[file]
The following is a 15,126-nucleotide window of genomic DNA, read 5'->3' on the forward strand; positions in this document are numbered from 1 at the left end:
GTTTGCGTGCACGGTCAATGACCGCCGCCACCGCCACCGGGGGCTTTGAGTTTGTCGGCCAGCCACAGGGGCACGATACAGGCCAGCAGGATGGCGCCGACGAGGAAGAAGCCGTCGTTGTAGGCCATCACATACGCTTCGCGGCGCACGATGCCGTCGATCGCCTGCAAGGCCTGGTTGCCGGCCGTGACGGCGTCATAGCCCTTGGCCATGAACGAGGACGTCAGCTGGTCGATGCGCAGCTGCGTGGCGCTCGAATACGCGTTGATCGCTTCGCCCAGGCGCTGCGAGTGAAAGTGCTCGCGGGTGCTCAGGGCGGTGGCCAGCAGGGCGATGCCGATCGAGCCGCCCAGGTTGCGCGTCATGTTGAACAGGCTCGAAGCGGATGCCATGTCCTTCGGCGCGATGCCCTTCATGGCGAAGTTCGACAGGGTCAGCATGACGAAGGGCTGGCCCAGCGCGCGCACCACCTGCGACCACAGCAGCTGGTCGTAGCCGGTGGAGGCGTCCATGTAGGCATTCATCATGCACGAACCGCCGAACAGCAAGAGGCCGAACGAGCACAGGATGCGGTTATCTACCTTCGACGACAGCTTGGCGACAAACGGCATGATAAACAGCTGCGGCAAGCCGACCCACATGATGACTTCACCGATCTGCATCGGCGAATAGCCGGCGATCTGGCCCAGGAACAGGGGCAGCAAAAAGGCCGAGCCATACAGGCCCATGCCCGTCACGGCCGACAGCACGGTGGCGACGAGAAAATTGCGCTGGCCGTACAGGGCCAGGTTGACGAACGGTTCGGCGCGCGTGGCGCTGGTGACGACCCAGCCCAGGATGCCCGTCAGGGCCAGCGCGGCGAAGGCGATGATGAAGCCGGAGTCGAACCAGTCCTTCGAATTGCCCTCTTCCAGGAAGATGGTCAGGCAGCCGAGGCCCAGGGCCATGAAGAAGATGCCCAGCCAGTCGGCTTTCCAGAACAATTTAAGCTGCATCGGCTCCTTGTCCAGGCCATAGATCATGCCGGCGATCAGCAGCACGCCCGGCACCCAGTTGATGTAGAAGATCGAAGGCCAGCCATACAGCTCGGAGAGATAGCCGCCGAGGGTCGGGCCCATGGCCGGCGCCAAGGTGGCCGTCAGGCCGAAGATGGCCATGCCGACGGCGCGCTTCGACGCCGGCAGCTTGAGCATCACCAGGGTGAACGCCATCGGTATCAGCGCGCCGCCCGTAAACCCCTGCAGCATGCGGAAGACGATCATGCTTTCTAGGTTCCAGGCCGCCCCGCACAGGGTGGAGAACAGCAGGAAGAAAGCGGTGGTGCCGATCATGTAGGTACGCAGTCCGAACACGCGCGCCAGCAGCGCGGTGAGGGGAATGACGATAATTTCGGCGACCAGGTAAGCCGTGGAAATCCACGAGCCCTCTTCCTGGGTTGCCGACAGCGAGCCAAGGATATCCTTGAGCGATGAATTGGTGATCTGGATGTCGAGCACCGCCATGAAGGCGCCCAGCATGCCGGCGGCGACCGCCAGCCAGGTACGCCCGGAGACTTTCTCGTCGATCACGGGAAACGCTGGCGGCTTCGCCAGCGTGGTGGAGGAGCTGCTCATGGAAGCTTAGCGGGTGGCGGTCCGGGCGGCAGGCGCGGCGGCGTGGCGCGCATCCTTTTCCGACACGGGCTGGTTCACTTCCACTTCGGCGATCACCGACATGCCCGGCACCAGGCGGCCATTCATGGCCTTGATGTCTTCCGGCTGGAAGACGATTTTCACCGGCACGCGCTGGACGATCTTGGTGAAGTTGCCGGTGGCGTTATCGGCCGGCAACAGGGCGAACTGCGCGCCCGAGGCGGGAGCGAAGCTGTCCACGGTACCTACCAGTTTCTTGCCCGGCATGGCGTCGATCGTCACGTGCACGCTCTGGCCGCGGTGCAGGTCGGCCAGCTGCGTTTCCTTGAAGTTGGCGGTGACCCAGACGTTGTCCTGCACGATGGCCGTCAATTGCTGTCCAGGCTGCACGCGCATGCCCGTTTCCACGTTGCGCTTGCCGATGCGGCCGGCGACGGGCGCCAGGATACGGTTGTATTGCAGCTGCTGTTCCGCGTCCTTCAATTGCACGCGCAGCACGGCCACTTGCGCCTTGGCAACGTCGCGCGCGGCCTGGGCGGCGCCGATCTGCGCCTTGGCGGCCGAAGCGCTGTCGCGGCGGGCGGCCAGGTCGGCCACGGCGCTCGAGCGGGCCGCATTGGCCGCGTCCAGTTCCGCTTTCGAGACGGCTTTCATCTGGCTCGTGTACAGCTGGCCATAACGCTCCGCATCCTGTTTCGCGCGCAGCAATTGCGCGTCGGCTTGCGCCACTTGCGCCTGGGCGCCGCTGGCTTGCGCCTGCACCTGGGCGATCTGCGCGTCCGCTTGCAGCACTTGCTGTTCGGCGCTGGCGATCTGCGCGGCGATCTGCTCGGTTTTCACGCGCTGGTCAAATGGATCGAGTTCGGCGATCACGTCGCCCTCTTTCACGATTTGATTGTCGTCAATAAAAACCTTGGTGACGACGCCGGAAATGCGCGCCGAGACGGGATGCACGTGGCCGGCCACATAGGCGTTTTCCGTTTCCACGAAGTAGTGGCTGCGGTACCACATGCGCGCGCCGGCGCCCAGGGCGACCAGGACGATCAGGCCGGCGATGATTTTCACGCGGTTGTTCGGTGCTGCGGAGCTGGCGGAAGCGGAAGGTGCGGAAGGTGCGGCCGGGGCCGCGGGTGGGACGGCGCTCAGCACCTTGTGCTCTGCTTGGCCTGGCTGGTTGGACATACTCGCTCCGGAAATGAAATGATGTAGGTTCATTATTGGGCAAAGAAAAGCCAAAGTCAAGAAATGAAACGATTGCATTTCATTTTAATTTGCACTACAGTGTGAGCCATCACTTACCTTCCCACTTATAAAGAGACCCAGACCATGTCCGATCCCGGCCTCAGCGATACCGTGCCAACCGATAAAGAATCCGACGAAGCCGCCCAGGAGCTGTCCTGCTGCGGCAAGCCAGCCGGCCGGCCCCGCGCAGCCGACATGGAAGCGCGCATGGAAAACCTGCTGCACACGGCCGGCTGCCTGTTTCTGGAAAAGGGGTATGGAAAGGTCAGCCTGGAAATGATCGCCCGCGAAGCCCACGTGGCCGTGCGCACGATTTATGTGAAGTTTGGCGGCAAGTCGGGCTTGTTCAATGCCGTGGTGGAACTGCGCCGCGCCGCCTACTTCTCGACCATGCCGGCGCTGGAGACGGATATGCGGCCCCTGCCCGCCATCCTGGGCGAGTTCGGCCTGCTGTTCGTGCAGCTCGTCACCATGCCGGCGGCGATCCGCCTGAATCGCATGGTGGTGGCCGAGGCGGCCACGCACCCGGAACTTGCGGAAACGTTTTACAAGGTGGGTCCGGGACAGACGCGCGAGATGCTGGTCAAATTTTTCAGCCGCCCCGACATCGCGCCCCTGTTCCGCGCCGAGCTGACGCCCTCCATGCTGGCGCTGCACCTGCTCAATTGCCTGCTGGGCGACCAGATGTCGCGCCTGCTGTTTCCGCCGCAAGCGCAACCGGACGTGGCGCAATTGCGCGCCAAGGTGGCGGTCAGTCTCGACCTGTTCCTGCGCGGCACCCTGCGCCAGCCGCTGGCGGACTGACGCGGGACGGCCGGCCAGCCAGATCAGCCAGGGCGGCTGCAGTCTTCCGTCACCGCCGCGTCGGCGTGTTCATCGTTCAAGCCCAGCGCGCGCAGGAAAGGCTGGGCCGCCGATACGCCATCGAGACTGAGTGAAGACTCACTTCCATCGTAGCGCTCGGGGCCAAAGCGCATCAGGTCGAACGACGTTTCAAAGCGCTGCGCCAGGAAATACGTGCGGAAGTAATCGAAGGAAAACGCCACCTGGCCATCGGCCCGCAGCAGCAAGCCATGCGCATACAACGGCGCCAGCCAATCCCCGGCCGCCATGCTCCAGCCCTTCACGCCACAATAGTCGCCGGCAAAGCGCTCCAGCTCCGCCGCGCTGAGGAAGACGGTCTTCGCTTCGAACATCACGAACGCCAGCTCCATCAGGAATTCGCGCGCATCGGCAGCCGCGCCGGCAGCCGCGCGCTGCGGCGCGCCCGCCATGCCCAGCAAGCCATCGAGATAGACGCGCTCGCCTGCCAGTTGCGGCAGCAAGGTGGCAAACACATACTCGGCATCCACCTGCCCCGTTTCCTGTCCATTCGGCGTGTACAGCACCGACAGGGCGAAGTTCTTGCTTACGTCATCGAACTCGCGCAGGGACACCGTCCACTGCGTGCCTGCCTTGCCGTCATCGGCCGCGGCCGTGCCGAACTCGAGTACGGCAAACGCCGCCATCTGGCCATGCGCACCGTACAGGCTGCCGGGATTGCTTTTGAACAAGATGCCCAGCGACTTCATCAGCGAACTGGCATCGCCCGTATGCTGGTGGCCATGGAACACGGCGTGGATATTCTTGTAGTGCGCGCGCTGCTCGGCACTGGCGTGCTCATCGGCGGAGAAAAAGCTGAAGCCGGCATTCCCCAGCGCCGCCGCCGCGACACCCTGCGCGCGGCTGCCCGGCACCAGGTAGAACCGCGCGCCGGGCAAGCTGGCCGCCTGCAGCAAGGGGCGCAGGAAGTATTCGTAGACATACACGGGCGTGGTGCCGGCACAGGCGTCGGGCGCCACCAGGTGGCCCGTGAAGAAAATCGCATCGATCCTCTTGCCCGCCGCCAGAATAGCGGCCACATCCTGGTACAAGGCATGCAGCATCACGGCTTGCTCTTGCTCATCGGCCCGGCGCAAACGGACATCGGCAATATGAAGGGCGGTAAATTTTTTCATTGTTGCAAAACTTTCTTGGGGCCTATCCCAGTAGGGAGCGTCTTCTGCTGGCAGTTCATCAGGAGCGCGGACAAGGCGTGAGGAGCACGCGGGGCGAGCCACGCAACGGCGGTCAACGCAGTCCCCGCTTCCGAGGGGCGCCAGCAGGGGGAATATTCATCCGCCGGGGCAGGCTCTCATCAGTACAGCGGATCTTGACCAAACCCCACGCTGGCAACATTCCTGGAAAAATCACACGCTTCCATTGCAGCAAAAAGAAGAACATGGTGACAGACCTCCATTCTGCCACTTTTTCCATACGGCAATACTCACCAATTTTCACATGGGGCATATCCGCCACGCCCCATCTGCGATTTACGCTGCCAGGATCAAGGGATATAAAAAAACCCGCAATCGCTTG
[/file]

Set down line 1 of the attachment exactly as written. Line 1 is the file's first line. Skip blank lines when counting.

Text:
The following is a 15,126-nucleotide window of genomic DNA, read 5'->3' on the forward strand; positions in this document are numbered from 1 at the left end: